The U.S. chocolate market is one retailers should keep an eye on, as it is currently seeing significant growth.
Between 2008 and 2016, the chocolate market grew by an average of 4.1 percent per year, and it is projected to reach $20 billion by 2025. Interestingly, Americans currently account for 20 percent of the world’s total chocolate consumption.
Areas of Growth
One major area of growth is premium chocolate, which is defined as chocolate costing over $11 per pound. In fact, one analysis claims a 10 percent growth in sales over the past year. Along with premium chocolate, dark chocolate is also leading growth in the industry.
Reasons for Growth
Sheer population growth is one factor in the increased demand for chocolate. A rise in purchasing power also leads to larger markets for high-quality chocolate products, including organic varieties. Low-sugar and dark chocolate confections are increasingly being sought out by a population that is demanding options that support their healthy lifestyle choices.
Who Is the Market?
The average American consumes 11.2 pounds of chocolate per year. Adults make 92 percent of chocolate purchases, 60 percent of which are intended for personal consumption. Around 38 percentof these purchases are intended for immediate consumption.
Holiday seasons are critical for chocolate producers and sellers to maximize. Chocolate sales peak annually during Valentine’s week, where consumers purchase 58 million pounds of chocolate products that equal $345 million dollars in revenue.
Perhaps surprisingly, the most voracious chocolate consumers are adults over 45. Their consumption has steadily increased, while the value of purchases by adults in the 18 to 44 age group has decreased. If these trends are a result of younger adults’ desire to eat healthily and stay fit, chocolate marketers will need to position their products around these needs to stay competitive. For instance, promotions and advertising that pair chocolate with healthy foods (such as fresh fruit) or foods meant for entertaining (like wine or cheese) may be successful at attracting these consumers.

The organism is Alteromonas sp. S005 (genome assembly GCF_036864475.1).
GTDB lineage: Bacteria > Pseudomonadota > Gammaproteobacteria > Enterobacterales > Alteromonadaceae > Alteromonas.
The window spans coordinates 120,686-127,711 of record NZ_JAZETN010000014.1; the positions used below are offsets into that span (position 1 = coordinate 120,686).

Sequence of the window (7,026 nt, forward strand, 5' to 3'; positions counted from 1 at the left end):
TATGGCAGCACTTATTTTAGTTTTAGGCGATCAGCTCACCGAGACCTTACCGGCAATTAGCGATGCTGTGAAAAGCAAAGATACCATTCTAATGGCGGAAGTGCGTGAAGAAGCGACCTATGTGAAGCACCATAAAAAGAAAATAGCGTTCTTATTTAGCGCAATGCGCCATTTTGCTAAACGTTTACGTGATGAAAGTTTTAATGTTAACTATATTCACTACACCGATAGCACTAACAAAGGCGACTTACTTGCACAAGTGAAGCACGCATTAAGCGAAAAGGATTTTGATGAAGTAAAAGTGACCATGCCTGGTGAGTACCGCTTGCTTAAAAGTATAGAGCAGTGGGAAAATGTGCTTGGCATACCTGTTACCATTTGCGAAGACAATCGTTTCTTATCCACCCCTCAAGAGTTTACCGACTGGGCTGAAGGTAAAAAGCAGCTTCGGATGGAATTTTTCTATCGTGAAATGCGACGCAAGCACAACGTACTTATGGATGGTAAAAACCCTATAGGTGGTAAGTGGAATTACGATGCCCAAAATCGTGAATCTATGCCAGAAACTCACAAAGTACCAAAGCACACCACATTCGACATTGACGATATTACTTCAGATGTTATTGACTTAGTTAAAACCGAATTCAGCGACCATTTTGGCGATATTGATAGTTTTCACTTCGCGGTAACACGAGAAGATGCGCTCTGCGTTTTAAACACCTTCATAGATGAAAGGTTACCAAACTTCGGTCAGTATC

Constraints on Chocolate Profitability
While the stats do look promising, there are challenges to contend with. A decline in cocoa production, along with increased demand for cocoa products, means the world could face a cocoa shortage as soon as 2020. Pair this with changing consumer preferences surrounding chocolate quality, which also drive up the cost of production, and manufacturers and retailers will need to keep careful watch over the changing events in the chocolate market in order to stay profitable.
Monitoring Performance in the Chocolate Market
The data suggests there is a steadily increasing opportunity for sales growth in this category, especially if retailers are keeping an eye on their inventory and tracking which products are performing. GoSpotCheck’s software helps retailers make the right merchandising decisions by providing simple tools to track sales and incentives, analyze shelf share, monitor out-of-stocks, and aggregate field data to get a picture of current performance and opportunities for growth.